Hasse notes that “Dusty Rag” and her composition “The Thriller Rag” “were each issued by no less than six different piano player roll companies, and were among the first rags to be resurrected when ragtime was revived in the 1940s. This fact suggests a final irony: May Aufderheide enjoyed more immediate success with her rags than did any other Indianapolis composer, yet after only four years of composing, she seems to have stopped for good.” Hasse suggests that her artistic silence may have been brought on by her husband’s failed aspirations as an architect; she continued to play piano all of her life, however, and died in California in 1972.
Russell Smith, born in Kentucky in 1890, grew up in Indianapolis and composed a number of ragtime pieces, among them minor hits such as “Princess Rag” and “That Demon Rag.” More importantly, Smith formed one of the first significant African-American dance orchestras in the city. In 1911, his band became the first to play the Severin Hotel, an engagement that lasted for three years. Other members of the band included Noble Sissle, who later created the smash Broadway hit Shuffle Along with Eubie Blake, and Reginald DuValle. Smith eventually joined the nationally famous orchestra of James Reese Europe and played in the road companies of Shuffle Along and Chocolate Dandies, Sissle and Blake”s 1924 follow-up hit.
In 1935, Smith moved back permanently to Indianapolis. “He was shiftless but likable,” his niece told Hasse. “When he died he had nothing.” Hasse writes that Smith was working with a jazz trio or quartet in the late 1940s and early 1950s at Sandy’s, a tavern at 22nd and Meridian; he worked days as a janitor at a downtown bookstore. In 1956, he played at the first meeting of the Indianapolis Jazz Club, although he was no longer physically able to play piano rags. He died in Indianapolis in 1969.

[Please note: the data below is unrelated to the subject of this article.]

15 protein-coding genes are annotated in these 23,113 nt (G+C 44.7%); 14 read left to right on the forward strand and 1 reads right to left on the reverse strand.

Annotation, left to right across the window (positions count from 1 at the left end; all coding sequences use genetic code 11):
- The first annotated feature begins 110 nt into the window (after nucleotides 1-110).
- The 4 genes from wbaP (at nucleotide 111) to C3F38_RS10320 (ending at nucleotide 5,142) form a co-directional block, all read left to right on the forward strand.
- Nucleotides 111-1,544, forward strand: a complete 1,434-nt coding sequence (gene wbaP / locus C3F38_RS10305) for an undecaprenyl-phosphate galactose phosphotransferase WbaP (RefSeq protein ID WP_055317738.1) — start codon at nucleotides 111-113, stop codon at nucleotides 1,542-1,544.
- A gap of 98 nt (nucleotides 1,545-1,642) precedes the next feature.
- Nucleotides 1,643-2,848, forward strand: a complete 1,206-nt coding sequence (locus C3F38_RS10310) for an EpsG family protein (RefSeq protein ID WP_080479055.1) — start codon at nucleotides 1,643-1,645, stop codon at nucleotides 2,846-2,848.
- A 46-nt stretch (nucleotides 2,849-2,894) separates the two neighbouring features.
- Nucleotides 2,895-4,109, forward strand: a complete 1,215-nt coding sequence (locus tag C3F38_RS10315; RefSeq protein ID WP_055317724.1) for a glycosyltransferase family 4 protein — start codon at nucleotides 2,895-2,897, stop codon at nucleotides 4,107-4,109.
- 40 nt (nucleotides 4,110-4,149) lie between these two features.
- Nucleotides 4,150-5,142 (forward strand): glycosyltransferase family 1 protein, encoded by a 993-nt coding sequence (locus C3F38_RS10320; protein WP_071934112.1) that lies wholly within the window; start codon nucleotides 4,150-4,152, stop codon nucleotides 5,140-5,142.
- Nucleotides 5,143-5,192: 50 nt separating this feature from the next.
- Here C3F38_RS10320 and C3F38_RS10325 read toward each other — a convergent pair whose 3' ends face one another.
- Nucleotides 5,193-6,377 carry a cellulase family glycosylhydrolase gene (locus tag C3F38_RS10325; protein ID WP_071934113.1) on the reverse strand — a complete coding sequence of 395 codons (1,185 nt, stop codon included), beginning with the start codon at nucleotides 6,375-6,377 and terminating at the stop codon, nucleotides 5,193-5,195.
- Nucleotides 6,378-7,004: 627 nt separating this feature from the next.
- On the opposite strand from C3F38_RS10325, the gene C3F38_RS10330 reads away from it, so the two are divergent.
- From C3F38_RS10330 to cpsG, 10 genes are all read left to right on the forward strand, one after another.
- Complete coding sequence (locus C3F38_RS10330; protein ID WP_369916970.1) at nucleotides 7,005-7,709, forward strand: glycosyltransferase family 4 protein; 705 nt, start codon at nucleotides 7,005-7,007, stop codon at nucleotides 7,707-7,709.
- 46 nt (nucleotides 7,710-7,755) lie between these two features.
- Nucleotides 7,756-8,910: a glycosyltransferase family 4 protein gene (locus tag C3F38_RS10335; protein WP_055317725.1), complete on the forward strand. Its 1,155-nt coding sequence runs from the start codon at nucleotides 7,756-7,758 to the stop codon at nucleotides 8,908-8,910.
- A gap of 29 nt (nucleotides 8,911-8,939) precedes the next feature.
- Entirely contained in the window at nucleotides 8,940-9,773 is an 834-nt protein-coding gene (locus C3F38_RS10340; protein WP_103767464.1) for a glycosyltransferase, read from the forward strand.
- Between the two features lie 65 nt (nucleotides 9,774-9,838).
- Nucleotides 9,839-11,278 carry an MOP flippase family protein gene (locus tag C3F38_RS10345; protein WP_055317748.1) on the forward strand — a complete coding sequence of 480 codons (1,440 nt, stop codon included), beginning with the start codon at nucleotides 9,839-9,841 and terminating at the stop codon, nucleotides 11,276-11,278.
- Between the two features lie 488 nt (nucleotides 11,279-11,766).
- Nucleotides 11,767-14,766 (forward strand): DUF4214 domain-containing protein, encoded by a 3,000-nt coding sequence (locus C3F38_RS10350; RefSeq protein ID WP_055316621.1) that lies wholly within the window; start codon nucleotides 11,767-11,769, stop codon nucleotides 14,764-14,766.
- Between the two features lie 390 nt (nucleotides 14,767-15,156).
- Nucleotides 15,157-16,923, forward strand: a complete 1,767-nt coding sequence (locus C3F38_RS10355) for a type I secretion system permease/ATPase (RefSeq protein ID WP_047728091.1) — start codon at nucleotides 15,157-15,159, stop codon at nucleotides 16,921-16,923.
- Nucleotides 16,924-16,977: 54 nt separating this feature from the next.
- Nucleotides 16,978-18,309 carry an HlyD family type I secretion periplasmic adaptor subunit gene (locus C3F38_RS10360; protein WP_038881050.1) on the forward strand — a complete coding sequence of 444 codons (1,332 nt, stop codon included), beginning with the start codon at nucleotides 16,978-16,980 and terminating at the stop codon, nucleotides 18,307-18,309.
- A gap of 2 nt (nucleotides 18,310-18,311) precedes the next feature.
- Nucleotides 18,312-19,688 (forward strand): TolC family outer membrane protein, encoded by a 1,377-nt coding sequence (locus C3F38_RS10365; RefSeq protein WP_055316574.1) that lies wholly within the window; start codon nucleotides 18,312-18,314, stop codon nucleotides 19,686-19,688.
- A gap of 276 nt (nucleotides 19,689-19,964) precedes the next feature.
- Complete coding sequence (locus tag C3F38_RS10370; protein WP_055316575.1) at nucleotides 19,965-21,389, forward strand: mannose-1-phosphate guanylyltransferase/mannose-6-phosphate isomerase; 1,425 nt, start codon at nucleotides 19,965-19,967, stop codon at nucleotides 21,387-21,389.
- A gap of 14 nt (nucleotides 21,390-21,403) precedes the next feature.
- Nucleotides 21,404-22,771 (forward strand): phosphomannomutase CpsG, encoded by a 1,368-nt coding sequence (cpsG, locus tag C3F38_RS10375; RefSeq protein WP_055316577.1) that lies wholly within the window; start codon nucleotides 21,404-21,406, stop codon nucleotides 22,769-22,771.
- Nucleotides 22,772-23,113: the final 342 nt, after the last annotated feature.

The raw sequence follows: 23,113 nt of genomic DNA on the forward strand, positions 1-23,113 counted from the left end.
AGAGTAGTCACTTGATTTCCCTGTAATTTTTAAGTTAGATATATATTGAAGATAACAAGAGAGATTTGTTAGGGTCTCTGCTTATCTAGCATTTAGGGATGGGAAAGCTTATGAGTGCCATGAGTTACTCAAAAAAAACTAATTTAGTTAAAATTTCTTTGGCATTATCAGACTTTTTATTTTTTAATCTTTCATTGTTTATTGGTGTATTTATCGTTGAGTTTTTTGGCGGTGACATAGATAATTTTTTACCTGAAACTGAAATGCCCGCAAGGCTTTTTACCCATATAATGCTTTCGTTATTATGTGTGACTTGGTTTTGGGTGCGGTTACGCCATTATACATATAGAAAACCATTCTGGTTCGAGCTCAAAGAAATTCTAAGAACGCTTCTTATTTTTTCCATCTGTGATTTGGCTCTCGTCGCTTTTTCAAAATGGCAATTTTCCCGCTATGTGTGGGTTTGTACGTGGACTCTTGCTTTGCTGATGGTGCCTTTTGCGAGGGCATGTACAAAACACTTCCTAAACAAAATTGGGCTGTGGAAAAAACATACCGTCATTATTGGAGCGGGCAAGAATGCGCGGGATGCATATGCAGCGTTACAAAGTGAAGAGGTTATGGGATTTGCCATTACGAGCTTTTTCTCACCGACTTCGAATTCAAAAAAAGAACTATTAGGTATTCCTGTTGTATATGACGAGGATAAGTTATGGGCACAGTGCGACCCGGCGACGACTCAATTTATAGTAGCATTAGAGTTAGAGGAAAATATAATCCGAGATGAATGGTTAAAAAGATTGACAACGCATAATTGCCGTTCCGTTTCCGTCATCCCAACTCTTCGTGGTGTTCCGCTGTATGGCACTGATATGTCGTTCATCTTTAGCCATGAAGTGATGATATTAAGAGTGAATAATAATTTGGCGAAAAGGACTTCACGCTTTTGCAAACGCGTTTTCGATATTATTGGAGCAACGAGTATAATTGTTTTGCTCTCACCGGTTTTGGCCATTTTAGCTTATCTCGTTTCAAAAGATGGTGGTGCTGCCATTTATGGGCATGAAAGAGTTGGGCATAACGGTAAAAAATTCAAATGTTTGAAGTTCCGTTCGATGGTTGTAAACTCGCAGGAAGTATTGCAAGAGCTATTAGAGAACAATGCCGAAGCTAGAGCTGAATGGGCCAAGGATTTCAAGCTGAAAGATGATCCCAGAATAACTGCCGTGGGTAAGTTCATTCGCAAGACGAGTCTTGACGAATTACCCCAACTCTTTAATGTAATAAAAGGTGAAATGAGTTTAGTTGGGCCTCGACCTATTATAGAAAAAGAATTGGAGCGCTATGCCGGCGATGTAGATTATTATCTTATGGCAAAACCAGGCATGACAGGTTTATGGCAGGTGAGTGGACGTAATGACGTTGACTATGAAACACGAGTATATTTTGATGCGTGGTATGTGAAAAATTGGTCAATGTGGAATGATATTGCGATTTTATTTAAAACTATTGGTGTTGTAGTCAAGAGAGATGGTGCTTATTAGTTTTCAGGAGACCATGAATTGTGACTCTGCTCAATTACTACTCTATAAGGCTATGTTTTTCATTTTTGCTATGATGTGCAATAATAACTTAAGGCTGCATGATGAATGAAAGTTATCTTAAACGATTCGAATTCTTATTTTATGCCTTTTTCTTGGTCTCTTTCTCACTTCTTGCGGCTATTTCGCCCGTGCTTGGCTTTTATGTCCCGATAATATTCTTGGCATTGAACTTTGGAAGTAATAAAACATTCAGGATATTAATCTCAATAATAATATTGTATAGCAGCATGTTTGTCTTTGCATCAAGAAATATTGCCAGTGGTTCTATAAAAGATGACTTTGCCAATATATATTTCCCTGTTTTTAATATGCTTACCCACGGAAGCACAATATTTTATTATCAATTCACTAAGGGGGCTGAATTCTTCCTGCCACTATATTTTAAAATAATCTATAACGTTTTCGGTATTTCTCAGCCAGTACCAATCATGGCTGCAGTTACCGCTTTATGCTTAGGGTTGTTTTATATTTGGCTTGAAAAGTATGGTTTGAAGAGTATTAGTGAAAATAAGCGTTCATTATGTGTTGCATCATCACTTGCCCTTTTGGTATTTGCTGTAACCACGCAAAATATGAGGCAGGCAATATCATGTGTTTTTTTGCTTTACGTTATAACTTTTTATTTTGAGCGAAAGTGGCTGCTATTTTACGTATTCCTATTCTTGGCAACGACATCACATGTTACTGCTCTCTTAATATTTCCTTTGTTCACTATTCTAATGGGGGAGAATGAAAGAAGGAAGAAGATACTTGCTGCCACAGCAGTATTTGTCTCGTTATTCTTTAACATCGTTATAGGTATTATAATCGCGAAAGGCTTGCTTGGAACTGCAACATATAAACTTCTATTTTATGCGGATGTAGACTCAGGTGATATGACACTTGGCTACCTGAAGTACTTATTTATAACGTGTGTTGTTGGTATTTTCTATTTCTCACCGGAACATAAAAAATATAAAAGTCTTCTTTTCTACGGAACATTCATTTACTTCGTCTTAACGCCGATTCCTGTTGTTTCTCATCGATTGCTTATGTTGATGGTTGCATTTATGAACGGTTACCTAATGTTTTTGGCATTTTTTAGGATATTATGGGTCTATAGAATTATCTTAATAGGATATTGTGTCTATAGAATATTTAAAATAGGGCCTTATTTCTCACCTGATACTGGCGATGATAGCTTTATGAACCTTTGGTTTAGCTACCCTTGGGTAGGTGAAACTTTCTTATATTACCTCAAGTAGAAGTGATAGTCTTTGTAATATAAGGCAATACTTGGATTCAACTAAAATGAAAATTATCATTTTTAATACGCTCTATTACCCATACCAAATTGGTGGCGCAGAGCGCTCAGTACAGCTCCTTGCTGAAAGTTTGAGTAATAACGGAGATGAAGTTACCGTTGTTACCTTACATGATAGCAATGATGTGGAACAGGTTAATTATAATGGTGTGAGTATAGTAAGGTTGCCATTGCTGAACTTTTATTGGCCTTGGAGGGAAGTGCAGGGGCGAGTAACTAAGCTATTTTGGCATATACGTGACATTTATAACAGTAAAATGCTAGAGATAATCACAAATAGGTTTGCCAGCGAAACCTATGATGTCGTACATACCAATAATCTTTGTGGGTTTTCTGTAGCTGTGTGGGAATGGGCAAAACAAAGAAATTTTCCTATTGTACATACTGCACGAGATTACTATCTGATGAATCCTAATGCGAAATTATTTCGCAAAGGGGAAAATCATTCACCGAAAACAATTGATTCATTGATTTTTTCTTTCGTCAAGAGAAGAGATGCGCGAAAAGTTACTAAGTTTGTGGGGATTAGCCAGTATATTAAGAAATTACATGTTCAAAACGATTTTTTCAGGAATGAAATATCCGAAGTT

Smith’s bandmate, Reginald DuValle, never left Indianapolis. He formed a band, the DuValle Blackbirds, that drew a packed house for the opening of the Madam Walker Theatre on Dec. 26, 1927. He was billed as “the Rhythm King” and hosted a weekly 15-minute program on Indianapolis radio station WKBF. DuValle’s son told Hoagy Carmichael biographer Richard Sudhalter that his father played “a style with the left hand working in a sort of stride manner. He had such big hands, he had a big stretch … he was way ahead of his time, especially with his chords – though his ‘feel’ was still ragtime.”
Indiana bandleader Charlie Davis referred to DuValle as “the elder statesman of Indiana jazz.” Carmichael paid him due respect in his memoirs: “Reggie had the new black music tricks,” Carmichael wrote, and he credits DuValle with teaching him the art of improvisation. “Never play anything that ain’t right,” he told Carmichael. “You may not make any money, but you’ll never get mad at yourself.” In his Carmichael biography Stardust Melody, Sudhalter reports that Smith continued to lead bands in the 1930s while working days at the Linco Gas Company. He remained active in music and died in 1953.